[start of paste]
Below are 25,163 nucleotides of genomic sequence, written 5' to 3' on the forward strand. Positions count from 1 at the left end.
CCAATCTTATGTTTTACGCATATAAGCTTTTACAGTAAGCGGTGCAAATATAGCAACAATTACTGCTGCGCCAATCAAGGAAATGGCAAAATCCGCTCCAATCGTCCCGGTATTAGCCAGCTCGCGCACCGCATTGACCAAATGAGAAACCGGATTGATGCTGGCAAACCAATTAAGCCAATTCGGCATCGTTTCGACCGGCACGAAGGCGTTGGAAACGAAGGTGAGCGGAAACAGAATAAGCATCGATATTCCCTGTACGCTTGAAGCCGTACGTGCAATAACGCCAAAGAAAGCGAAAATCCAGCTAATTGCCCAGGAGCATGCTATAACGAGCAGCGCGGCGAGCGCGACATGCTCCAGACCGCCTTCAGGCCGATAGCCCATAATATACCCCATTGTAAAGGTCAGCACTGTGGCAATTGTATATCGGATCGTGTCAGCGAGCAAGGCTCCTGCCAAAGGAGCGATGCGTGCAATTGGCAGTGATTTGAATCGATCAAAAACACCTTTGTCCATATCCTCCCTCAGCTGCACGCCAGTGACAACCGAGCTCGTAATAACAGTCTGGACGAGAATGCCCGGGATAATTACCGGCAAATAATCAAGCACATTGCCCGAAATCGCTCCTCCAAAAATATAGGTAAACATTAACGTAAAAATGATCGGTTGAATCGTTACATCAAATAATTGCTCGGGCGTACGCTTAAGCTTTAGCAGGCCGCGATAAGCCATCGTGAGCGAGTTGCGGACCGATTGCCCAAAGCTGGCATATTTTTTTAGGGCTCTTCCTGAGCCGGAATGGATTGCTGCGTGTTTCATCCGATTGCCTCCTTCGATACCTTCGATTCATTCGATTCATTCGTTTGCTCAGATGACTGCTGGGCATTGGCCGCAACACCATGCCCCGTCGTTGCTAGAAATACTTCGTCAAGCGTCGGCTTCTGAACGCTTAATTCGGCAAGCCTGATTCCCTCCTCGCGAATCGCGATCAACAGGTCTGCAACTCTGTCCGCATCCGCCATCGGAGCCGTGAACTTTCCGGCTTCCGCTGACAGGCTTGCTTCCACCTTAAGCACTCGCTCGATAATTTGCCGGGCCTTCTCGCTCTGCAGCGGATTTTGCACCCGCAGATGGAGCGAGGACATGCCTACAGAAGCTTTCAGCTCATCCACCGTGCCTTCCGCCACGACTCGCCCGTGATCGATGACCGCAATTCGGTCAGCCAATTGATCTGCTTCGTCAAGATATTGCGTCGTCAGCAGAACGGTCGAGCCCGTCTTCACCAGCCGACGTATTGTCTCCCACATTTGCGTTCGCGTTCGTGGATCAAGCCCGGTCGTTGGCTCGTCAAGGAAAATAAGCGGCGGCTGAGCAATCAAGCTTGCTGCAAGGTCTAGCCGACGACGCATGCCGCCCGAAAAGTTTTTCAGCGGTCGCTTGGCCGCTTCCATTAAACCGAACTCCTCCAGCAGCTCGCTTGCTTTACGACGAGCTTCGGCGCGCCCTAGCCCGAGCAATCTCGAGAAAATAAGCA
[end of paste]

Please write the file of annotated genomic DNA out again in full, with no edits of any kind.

Below are 25,163 nucleotides of genomic sequence, written 5' to 3' on the forward strand. Positions count from 1 at the left end.
CCAATCTTATGTTTTACGCATATAAGCTTTTACAGTAAGCGGTGCAAATATAGCAACAATTACTGCTGCGCCAATCAAGGAAATGGCAAAATCCGCTCCAATCGTCCCGGTATTAGCCAGCTCGCGCACCGCATTGACCAAATGAGAAACCGGATTGATGCTGGCAAACCAATTAAGCCAATTCGGCATCGTTTCGACCGGCACGAAGGCGTTGGAAACGAAGGTGAGCGGAAACAGAATAAGCATCGATATTCCCTGTACGCTTGAAGCCGTACGTGCAATAACGCCAAAGAAAGCGAAAATCCAGCTAATTGCCCAGGAGCATGCTATAACGAGCAGCGCGGCGAGCGCGACATGCTCCAGACCGCCTTCAGGCCGATAGCCCATAATATACCCCATTGTAAAGGTCAGCACTGTGGCAATTGTATATCGGATCGTGTCAGCGAGCAAGGCTCCTGCCAAAGGAGCGATGCGTGCAATTGGCAGTGATTTGAATCGATCAAAAACACCTTTGTCCATATCCTCCCTCAGCTGCACGCCAGTGACAACCGAGCTCGTAATAACAGTCTGGACGAGAATGCCCGGGATAATTACCGGCAAATAATCAAGCACATTGCCCGAAATCGCTCCTCCAAAAATATAGGTAAACATTAACGTAAAAATGATCGGTTGAATCGTTACATCAAATAATTGCTCGGGCGTACGCTTAAGCTTTAGCAGGCCGCGATAAGCCATCGTGAGCGAGTTGCGGACCGATTGCCCAAAGCTGGCATATTTTTTTAGGGCTCTTCCTGAGCCGGAATGGATTGCTGCGTGTTTCATCCGATTGCCTCCTTCGATACCTTCGATTCATTCGATTCATTCGTTTGCTCAGATGACTGCTGGGCATTGGCCGCAACACCATGCCCCGTCGTTGCTAGAAATACTTCGTCAAGCGTCGGCTTCTGAACGCTTAATTCGGCAAGCCTGATTCCCTCCTCGCGAATCGCGATCAACAGGTCTGCAACTCTGTCCGCATCCGCCATCGGAGCCGTGAACTTTCCGGCTTCCGCTGACAGGCTTGCTTCCACCTTAAGCACTCGCTCGATAATTTGCCGGGCCTTCTCGCTCTGCAGCGGATTTTGCACCCGCAGATGGAGCGAGGACATGCCTACAGAAGCTTTCAGCTCATCCACCGTGCCTTCCGCCACGACTCGCCCGTGATCGATGACCGCAATTCGGTCAGCCAATTGATCTGCTTCGTCAAGATATTGCGTCGTCAGCAGAACGGTCGAGCCCGTCTTCACCAGCCGACGTATTGTCTCCCACATTTGCGTTCGCGTTCGTGGATCAAGCCCGGTCGTTGGCTCGTCAAGGAAAATAAGCGGCGGCTGAGCAATCAAGCTTGCTGCAAGGTCTAGCCGACGACGCATGCCGCCCGAAAAGTTTTTCAGCGGTCGCTTGGCCGCTTCCATTAAACCGAACTCCTCCAGCAGCTCGCTTGCTTTACGACGAGCTTCGGCGCGCCCTAGCCCGAGCAATCTCGAGAAAATAAGCA